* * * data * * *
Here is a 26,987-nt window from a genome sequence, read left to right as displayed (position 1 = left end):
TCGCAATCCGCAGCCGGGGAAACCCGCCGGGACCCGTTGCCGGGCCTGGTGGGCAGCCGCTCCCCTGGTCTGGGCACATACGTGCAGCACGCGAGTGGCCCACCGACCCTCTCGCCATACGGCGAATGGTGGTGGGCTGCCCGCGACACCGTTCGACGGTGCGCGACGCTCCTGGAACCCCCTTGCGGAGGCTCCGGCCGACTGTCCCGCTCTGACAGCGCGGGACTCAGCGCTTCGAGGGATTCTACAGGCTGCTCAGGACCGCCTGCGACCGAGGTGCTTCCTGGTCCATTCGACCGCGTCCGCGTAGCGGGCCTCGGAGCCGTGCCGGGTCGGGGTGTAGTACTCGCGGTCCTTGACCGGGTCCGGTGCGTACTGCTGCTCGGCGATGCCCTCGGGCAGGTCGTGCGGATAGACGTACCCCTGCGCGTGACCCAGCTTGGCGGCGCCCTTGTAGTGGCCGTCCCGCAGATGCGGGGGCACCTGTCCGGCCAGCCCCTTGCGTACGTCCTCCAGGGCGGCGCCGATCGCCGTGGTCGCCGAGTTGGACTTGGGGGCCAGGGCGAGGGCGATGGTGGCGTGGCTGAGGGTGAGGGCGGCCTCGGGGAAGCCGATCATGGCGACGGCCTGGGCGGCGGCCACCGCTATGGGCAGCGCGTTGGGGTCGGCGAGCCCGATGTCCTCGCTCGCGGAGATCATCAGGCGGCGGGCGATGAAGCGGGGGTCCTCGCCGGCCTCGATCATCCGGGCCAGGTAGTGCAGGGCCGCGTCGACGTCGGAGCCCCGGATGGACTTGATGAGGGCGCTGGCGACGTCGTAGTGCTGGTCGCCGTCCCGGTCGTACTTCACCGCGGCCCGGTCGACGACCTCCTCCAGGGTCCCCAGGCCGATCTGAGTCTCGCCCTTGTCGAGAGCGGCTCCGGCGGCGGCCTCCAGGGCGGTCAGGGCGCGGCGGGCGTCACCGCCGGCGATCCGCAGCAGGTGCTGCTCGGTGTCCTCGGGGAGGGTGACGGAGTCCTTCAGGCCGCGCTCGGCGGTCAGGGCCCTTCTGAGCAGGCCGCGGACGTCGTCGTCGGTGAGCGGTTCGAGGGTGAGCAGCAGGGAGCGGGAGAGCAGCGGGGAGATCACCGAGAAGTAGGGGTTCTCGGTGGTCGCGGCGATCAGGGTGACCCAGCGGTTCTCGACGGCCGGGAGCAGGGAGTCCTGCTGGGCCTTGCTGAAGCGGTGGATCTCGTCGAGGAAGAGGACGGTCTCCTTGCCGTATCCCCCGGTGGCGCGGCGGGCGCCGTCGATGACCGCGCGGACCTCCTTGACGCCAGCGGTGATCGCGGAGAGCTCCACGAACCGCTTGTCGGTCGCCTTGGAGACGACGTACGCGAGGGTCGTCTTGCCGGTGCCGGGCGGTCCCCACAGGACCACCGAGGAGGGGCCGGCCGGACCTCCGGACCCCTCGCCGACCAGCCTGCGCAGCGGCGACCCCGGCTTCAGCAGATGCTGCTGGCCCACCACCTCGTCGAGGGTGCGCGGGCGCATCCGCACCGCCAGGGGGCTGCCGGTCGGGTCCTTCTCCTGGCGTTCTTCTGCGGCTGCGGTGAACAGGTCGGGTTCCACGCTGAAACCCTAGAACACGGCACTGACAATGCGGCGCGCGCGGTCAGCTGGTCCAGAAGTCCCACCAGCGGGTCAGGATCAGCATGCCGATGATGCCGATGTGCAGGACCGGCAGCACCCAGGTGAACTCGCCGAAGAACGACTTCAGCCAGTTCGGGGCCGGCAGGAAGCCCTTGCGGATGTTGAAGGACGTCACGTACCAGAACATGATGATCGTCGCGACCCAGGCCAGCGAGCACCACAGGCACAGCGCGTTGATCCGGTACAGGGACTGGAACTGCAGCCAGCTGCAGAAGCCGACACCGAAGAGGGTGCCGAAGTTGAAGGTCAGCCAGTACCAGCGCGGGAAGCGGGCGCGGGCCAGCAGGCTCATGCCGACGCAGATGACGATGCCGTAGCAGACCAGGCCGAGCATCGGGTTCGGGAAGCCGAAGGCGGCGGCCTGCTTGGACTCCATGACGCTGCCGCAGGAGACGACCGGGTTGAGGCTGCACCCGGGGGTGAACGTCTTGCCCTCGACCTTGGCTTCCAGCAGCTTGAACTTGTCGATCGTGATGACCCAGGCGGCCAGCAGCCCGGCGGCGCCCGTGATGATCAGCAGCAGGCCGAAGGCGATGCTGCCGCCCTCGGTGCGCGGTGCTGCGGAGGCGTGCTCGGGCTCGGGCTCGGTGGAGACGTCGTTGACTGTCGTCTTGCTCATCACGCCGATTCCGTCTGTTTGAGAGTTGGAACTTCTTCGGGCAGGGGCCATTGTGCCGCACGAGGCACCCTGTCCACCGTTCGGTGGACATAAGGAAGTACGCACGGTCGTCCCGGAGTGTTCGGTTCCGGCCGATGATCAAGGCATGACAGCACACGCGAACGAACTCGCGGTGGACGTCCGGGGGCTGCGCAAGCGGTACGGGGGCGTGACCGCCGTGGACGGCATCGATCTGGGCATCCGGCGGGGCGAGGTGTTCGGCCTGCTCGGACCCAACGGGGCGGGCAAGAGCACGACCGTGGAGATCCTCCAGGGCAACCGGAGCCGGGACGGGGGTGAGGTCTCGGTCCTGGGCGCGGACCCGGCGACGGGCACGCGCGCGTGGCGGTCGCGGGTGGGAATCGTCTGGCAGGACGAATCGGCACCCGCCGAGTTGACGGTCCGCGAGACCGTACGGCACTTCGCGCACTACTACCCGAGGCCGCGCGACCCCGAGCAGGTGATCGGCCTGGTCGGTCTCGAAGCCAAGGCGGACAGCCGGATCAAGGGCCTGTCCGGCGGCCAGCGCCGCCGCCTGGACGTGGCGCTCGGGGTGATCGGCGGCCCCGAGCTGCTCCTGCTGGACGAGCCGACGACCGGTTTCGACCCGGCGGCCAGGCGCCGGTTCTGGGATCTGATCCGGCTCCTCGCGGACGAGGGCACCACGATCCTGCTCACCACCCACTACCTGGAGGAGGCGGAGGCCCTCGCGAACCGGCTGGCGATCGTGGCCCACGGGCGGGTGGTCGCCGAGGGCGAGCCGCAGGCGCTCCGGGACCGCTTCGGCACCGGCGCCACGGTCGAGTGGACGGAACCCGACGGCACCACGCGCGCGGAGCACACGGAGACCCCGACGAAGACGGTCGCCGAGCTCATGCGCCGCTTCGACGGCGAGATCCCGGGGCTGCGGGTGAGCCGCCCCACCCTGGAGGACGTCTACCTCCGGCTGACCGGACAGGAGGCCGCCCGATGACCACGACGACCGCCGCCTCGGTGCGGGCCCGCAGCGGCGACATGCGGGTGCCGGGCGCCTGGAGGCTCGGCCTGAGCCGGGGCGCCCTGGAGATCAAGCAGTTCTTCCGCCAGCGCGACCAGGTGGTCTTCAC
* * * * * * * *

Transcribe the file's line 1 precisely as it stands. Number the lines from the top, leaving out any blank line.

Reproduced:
Here is a 26,987-nt window from a genome sequence, read left to right as displayed (position 1 = left end):